Agriculture is a long-term practice that requires certain techniques known as agricultural practices. It starts with the preparation of the soil and the last stage is yield storage. Some major incidents also take place during these two processes. There's a threshing one among them.
In this article, we will study what is threshing, the difference between threshing and winnowing, threshing winnowing, threshing examples etc in detail.
What is Threshing?
Do You Know How We Can Explain Threshing?
Threshing is the method of separating grain from the stalk it grows on and from the chaff or unit that covers it. The edible portion of the crop is loosened in the process, but not the portion of the fibre. After harvesting and before winnowing, it is done. The method used in old times was to hit with a thrash on the harvested ears of grain and this was performed manually. Instead, goats, donkeys, or bulls squeezed the grain out of the stalks. After this, when the grains were winnowed to remove the debris, the straw was collected and raked away. The air current blew away the lightly weighted waste particles during winnowing, leaving only the hard grain particles.
Andrew Meikle invented the threshing machine later in the seventies. A spinning chamber furnished with wooden mixers was supported by piles of grain. To take away the free straw, the machine had a saw-tooth like a drum and forced the remaining waste and grain into a set of rollers through a strainer that further separated the chaff from the grain before winnowing. In all threshing machines, including the advanced self-moving combinations, the working theory of Meikle's machine was used. The harvesting, threshing, and winnowing are performed by combined harvesters.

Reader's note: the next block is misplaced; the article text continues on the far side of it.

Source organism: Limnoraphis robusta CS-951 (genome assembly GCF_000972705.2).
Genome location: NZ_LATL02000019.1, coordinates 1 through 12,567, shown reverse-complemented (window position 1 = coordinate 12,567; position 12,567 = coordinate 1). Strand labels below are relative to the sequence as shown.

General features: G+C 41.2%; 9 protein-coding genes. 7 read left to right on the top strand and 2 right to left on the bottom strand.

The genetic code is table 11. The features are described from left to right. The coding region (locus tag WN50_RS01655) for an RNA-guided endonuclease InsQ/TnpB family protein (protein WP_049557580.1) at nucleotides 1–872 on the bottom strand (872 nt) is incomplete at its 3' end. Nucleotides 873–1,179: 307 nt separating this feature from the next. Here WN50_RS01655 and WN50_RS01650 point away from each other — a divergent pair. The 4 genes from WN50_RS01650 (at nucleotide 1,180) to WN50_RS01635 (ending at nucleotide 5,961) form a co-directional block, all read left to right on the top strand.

In an isolated plot of land called the threshing floor, threshing was normally performed. Some threshing floors were flattened (outdoor) circular or paved surfaces, but the floor used to be a stone or a wooden plank, typically in small-scale farming. Outdoor floors were used by an entire village as a shared land. But, sadly, new devices and technology have outsourced flooring.
Difference Between Threshing and Winnowing
The most important kernel harvester function is threshing. Grain loss and the degradation of the crop contribute significantly to the threshing philosophy and techniques. There are four types of principles of threshing available: scratching, scraping, combing, and grinding.
Grain loss can be considered a peripheral velocity function and affects the pattern of contact. A characteristic of rasp bar contact patterns can be recognized as grain loss. In the subsequent combing threshing process, grain loss resulting from cleaning and separation was significantly decreased.
Winnowing is the name given to the process of separating the grain from the chaff. This is the move that accompanies threshing (the method of loosening the chaff). As the grain is often thicker than the chaff, the gentle wind is normally enough to blow the chaff away, while the grain is left in place. Winnowing often involves ventilation.
By handpicking, pebbles, broken grains, and insects from rice, wheat, and pulses.
For the separation of seeds from the harvested stalks, threshing is used.
Did You Know?
In the case of pigeon pea, hand threshing is normally performed. One of the easiest systems for pigeon pea crop threshing is to hit a flail or a stick at the sheaves of crop scattered over the threshing floor. Although this technique can be adopted for other pulse crops such as chickpea, mungbean, field pea, and lentil, threshing with animals or vehicles is a more convenient process. A hard, clean surface must be in the threshing-floors on which the sheaves are spread. A worker can gain 15-40 kg of product per hour by using the hand-threshing process.